Rating: * 1/2
Only in a crazily patriarchal and lawless society like Bihar could the system of ‘pakadwa shaadi’ even exist, under which eligible men are kidnapped and forcibly married so that parents of the girl could save on dowry. Of course, the dowry amount rises according to the professional status of the man, and the greed of his parents, so that’s another social evil. It doesn’t seem to matter that the groom, and often even the bride, are unwilling—once the wedding takes place, they have to adjust. If they don’t, consequences could be horrific for the girl, but then daughters are dispensable in this culture.
A mostly forgotten film, Antardwand (2010) took a serious look at the problem; Prashant Singh’s Jabariya Jodi tries to blend comedy and romance with a cause, and fails spectacularly.
The two lead characters whose love story the film follows in excruciating detail are so disagreeable, the audience could not care less for what happens to them. Abhay Singh (Sidharth Malhotra) is the son of Bihari baahubali Hukum Singh (Jaaved Jaaferi), who kidnaps grooms, and believes he is doing good by helping girls get to get married. The chillum-smoking, beer-guzzling Abhay is also commitment phobic, because his father is cruel and unfaithful to his mother (Sheeba Chaddha). He is stupid enough not to see the trail of similar tragedies his “jabariya” (forced) marriages could lead to; also this film is interested in the bravado and comic potential of the kidnapping, not the outcome. In one scene, Abhay punctures a “helmet” (condom), because even an unintended pregnancy, to his mind, means the couple is bonded for life.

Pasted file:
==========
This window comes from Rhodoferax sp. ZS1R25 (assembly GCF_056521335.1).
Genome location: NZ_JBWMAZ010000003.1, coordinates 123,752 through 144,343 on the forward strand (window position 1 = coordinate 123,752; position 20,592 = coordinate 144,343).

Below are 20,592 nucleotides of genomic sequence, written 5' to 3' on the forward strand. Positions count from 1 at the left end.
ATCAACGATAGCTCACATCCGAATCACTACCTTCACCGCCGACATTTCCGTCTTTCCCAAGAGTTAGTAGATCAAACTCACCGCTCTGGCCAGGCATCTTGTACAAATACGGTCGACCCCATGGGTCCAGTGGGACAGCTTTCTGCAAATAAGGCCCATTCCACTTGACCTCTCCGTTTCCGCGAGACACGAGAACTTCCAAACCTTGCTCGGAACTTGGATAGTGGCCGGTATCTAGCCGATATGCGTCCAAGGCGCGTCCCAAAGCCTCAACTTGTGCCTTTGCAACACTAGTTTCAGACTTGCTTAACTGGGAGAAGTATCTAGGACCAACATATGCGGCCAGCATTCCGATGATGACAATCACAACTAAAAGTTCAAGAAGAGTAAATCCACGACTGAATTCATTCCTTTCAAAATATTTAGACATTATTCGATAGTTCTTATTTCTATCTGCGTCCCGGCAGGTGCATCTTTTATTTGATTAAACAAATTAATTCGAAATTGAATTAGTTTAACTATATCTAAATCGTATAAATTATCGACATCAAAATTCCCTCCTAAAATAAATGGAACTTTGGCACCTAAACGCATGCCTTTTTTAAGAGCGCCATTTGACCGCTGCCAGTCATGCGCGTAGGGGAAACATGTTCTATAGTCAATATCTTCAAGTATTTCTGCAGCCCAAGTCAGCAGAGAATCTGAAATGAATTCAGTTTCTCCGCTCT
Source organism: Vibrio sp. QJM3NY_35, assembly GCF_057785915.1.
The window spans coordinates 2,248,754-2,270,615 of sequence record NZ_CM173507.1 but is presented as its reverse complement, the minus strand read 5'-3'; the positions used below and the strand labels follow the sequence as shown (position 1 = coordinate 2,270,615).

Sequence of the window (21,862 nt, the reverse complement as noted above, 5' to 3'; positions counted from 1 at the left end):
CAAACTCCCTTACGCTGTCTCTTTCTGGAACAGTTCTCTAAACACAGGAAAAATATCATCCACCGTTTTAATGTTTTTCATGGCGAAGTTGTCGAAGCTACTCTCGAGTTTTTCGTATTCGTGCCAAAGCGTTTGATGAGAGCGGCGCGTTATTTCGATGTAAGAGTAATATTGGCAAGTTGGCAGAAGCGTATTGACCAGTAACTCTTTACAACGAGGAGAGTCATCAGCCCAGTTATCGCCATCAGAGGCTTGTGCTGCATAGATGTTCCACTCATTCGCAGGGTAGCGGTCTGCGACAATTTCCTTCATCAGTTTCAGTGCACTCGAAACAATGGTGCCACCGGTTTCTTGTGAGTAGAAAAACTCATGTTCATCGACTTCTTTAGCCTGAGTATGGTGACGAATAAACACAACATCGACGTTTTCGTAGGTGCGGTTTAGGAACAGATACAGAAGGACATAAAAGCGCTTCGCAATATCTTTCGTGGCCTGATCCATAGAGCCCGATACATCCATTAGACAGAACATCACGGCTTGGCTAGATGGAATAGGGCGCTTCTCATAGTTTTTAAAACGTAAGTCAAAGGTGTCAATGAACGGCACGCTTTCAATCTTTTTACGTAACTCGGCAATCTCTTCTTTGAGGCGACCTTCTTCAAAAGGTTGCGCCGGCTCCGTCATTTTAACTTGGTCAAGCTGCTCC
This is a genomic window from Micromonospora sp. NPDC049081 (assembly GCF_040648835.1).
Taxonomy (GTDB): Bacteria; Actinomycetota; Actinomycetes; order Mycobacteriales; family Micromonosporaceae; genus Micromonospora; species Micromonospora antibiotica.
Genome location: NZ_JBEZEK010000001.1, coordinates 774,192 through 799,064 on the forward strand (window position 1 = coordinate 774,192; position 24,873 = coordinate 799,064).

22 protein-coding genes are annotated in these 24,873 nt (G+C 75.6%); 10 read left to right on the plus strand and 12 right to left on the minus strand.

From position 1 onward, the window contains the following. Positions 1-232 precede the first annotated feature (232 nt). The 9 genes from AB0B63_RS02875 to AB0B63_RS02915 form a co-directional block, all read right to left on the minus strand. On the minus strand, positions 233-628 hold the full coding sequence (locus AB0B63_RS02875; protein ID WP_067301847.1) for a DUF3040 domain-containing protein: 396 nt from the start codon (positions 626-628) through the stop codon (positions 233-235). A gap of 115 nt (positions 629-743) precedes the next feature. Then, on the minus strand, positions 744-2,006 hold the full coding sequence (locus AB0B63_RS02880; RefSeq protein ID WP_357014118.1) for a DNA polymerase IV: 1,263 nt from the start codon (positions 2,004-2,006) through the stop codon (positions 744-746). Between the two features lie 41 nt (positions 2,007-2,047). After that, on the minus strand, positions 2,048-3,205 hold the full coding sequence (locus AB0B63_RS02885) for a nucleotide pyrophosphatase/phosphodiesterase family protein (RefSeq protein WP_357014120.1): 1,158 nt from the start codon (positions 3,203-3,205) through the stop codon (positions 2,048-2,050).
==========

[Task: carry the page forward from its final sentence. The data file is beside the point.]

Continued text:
Babli Yadav (Parineeti Chopra) is Abhay’s childhood sweetheart, who had moved to Patna and lost touch. The supposedly spirited Babli, with her odd wardrobe, seems to have just one aim in life—to get married. When the grown-up Babli is introduced, she is captured on TV thrashing a boy who stood her up. She is dumb enough to friendzone and continuously exploit Santosh (Aparshakti Khurana), the nice guy who knows he will always be her “option” when all else fails.
Abhay kidnaps a groom for Babli on her father (Sanjay Mishra)’s request; also because he does not want to marry her. The plan misfires for some contrived reason. Then she kidnaps him in a rage, and he kidnaps her in revenge, and the film, already ludicrous, gets totally unbearable.
Sidharth Malhotra cannot carry off the rustic Bihari part, and looks even more inept because he is surrounded by henchmen—including Chandan Roy Sanyal– who look authentic to the milieu and are given some funny lines. Parineeti Chopra is repeating herself so often, one wonders if her acting repertoire is limited to bubbly/feisty.
It would take a lot more effort and talent to make either a dark comedy or a hard-hitting drama about this strange and region-specific crime. Jabariya Jodi is not that film.